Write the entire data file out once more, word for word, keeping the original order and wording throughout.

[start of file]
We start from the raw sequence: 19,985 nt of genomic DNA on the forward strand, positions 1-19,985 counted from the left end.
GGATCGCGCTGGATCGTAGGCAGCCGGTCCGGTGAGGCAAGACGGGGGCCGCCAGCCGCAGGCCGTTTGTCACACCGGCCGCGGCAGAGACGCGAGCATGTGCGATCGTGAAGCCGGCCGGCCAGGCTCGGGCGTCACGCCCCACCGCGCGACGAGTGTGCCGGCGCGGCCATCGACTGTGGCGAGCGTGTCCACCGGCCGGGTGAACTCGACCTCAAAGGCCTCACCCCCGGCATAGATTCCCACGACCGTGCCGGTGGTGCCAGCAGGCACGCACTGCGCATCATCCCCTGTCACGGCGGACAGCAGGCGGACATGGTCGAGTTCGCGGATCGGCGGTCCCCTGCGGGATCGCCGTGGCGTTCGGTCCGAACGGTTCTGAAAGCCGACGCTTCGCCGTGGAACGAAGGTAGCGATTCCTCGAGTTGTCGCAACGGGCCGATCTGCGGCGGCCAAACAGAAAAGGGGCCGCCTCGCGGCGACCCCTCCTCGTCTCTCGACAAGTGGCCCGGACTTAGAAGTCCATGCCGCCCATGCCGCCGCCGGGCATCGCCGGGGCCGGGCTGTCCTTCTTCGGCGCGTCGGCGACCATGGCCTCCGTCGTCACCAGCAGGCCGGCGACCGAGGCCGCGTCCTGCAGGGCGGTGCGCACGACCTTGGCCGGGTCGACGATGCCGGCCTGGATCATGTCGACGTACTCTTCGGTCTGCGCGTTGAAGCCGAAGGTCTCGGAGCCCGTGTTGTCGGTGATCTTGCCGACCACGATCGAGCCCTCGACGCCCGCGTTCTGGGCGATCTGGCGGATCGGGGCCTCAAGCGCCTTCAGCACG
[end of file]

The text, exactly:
We start from the raw sequence: 19,985 nt of genomic DNA on the forward strand, positions 1-19,985 counted from the left end.
GGATCGCGCTGGATCGTAGGCAGCCGGTCCGGTGAGGCAAGACGGGGGCCGCCAGCCGCAGGCCGTTTGTCACACCGGCCGCGGCAGAGACGCGAGCATGTGCGATCGTGAAGCCGGCCGGCCAGGCTCGGGCGTCACGCCCCACCGCGCGACGAGTGTGCCGGCGCGGCCATCGACTGTGGCGAGCGTGTCCACCGGCCGGGTGAACTCGACCTCAAAGGCCTCACCCCCGGCATAGATTCCCACGACCGTGCCGGTGGTGCCAGCAGGCACGCACTGCGCATCATCCCCTGTCACGGCGGACAGCAGGCGGACATGGTCGAGTTCGCGGATCGGCGGTCCCCTGCGGGATCGCCGTGGCGTTCGGTCCGAACGGTTCTGAAAGCCGACGCTTCGCCGTGGAACGAAGGTAGCGATTCCTCGAGTTGTCGCAACGGGCCGATCTGCGGCGGCCAAACAGAAAAGGGGCCGCCTCGCGGCGACCCCTCCTCGTCTCTCGACAAGTGGCCCGGACTTAGAAGTCCATGCCGCCCATGCCGCCGCCGGGCATCGCCGGGGCCGGGCTGTCCTTCTTCGGCGCGTCGGCGACCATGGCCTCCGTCGTCACCAGCAGGCCGGCGACCGAGGCCGCGTCCTGCAGGGCGGTGCGCACGACCTTGGCCGGGTCGACGATGCCGGCCTGGATCATGTCGACGTACTCTTCGGTCTGCGCGTTGAAGCCGAAGGTCTCGGAGCCCGTGTTGTCGGTGATCTTGCCGACCACGATCGAGCCCTCGACGCCCGCGTTCTGGGCGATCTGGCGGATCGGGGCCTCAAGCGCCTTCAGCACG